I am a clinical psychologist. Diagnosis and treatment are what I do. I specialize in child and family therapy, parent-child conflict, parenting, and child development. I also teach graduate level courses in models of psychotherapy, clinical assessment, diagnosis and treatment planning, and child development. This is what I do. And you know what? I’m pretty good at what I do.
I was recently consulting on a court-involved case in which I was reviewing the clinical data, conclusions, and recommendations of a child custody evaluation. Like far too many child custody evaluations I’m asked to review, the collection of clinically relevant data was excellent, but the interpretation of the data was abysmal, and the recommendations were 100% wrong. Harmful in fact.
As part of my analysis of this custody evaluation for my client and his attorney, I wrote up a more accurate case conceptualization based on the clinical data reported in the child custody evaluation, along with a possible treatment plan based on this case conceptualization. I did what I do as a clinical psychologist. I collect relevant clinical data (in this case the custody evaluator collected the data for me), I formulate a case conceptualization based on the clinical data (which is called diagnosis), and I develop a treatment plan based on the case conceptualization. I’m a clinical psychologist; that’s what I do.
After completing my brief report for the attorney, my brain was still swirling with all the information and I thought to myself: this information may be more broadly useful to other parents in similar situations. While my case conceptualization and treatment plan was individual to the family situation I was reviewing, the pathology of “parental alienation” (as described and defined in Foundations), is pretty similar across families. It’s a cross-generational coalition of the child with one parent (a narcissistic/(borderline) parent) against the other parent. This is standard family systems pathology (with the addition of parental personality disorder pathology that transforms the cross-generational coalition into a particularly malignant and virulent form).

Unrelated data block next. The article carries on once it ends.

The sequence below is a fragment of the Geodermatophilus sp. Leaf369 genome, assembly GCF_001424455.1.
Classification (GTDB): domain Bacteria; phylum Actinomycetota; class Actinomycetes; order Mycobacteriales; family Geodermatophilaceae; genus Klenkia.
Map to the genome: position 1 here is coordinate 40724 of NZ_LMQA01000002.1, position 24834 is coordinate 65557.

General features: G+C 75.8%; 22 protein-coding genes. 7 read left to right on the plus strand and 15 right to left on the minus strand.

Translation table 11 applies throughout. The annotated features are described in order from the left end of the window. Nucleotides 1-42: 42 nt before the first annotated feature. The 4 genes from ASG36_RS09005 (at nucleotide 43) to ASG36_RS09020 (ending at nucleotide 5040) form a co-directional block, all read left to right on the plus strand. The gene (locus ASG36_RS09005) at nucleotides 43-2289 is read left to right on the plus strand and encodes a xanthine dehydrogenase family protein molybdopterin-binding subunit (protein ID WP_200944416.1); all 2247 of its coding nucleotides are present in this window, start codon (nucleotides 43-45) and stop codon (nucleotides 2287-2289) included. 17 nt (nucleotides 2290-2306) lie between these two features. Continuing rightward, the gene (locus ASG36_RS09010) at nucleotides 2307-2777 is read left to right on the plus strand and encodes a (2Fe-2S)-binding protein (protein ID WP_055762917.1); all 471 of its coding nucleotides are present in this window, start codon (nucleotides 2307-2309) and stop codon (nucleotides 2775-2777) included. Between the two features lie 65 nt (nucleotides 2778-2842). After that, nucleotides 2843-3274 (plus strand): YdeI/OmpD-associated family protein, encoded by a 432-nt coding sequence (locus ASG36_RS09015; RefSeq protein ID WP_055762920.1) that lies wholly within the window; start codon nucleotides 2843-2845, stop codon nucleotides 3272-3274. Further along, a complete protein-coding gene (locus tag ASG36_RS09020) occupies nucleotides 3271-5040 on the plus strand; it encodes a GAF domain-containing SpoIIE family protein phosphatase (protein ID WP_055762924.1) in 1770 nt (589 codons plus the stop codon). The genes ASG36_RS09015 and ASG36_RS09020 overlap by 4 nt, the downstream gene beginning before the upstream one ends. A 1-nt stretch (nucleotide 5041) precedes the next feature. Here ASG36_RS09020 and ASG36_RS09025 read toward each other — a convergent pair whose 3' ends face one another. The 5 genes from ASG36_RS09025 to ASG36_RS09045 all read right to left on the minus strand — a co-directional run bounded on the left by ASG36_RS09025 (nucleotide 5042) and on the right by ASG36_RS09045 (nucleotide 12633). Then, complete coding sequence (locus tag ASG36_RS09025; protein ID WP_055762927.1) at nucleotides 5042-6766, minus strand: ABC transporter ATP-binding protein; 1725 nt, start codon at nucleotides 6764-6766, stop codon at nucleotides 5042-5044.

The treatment plan recommendations are two variants of a prescriptive Strategic family systems intervention. Strategic family therapy is one of the major schools of family therapy, but it requires a fairly sophisticated and knowledgeable family therapist to formulate and enact a Strategic family systems intervention. It is unlikely that most targeted parents will find a general family systems therapist, and it’s extremely unlikely that they will find one capable of developing a prescriptive Strategic family systems intervention. But here I had just done it for this case. For the possible benefit of other targeted parents, I decided to take out the individualized material and construct a generic mini-report on case conceptualization and treatment plan recommendations for the family systems pathology of a cross-generational coalition of the child with one parent against the other parent.
The Strategic family systems intervention requires the cooperation of Court-order to enact. The case I’m consulting on is Court-involved, so that’s what the attorney for my client is seeking. My case conceptualization and treatment plan provides my client’s attorney with an alternative proposal – based in clinical psychology and family therapy – to the extremely flawed recommendations of the child custody evaluation – which are based in forensic psychology of collect the data and then make things up… basically punt because the evaluator has no idea what to do (because they are forensic psychologists who collect data and makes things up, not clinical psychologists who actually do family therapy and solve family pathology).
I have posted my generic case conceptualization and treatment plan to my website, way down at the bottom. A direct link to it is:
I’m not sure if this will be helpful to other targeted parents or not. If it is, I’m happy. If not, oh well, I tried.
Craig Childress, Psy.D.
Clinical Psychologist, PSY 18857